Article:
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In the Hebrew Bible Leviticus 6:1-3.6.7 form part of Leviticus 5:0. It is evident that they ought to do so.
In the day of his trespass offering - The restitution was thus to be associated with the religious act by which the offender testified his penitence.
Rather, “This, the burnt-offering, shall be upon the fire on the altar all night unto the morning.” See Exodus 29:38-2.29.46, with the notes.
Ashes ... with the burnt-offering - Rather, the ashes to which the fire hath consumed the burnt-offering.
The fire shall ever be burning - This was a symbol of the never-ceasing worship which Yahweh required of His people. It was essentially connected with their acts of sacrifice.
See Leviticus 2:1-3.2.10; Exodus 29:40-2.29.41.
With unleavened bread shall it be eaten - This should be, it (the remainder) shall be eaten unleavened.
See Leviticus 4:3. Aaron’s sons here spoken of (as in Leviticus 6:22) must be the succession of high priests who succeeded him. The day of this offering was probably the eighth day of the ceremony of consecration Leviticus 8:35; Leviticus 9:1, when the high priest appears to have entered upon the duties of his office.
A meat offering perpetual - Jewish tradition is in favor of these words implying that this מנחה mı̂nchāh was offered by the high priest as a daily rite from the time of his consecration.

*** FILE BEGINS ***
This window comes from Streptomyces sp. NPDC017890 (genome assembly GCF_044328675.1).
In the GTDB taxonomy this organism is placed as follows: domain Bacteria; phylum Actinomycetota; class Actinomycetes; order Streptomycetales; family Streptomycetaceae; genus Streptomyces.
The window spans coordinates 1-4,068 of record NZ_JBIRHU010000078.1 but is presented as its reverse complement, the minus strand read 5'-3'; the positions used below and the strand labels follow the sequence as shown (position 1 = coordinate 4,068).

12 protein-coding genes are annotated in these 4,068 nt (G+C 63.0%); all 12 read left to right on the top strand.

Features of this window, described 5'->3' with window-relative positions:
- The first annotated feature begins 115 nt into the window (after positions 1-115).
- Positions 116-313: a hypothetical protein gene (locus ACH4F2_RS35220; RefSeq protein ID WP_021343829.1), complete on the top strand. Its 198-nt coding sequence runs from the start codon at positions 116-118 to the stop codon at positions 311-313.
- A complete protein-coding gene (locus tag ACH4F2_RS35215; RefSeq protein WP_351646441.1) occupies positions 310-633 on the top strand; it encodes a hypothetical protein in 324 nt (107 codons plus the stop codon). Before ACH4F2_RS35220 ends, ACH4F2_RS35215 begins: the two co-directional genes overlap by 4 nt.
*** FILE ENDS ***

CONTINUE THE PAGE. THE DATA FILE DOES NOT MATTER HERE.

In a pan - See Leviticus 2:5 note.
It shall be wholly burnt - literally, “it shall ascend in fire as a whole burnt-offering.”
Not be eaten - Compare Leviticus 6:30; Leviticus 4:12 note.
The place where ... - See Leviticus 1:11.
It is most holy - See Leviticus 2:3. The key to the special sanctity of the flesh of the sin-offering, as set forth in Leviticus 6:26-3.6.30, must, it would seem, be found in the words of Moses to the priests Leviticus 10:17. The flesh of the victim, which represented the sinner for whom atonement was now made, was to be solemnly, and most exclusively, appropriated by those who were appointed to mediate between the sinner and the Lord. The far-reaching symbolism of the act met its perfect fulfillment in the One Mediator who took our nature upon Himself. Philippians 2:7.
The earthen vessel - Unglazed pottery would absorb some of the juices of the meat: and a vessel made holy could not be put to any other purpose.
To reconcile withal generally rendered “to make atonement for.”
The holy place - The outer apartment of the tabernacle. See the Leviticus 10:18 note.
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Barnes, Albert. "Commentary on Leviticus 6". "Barnes' Notes on the Whole Bible". https://www.studylight.org/
the Second Week after Epiphany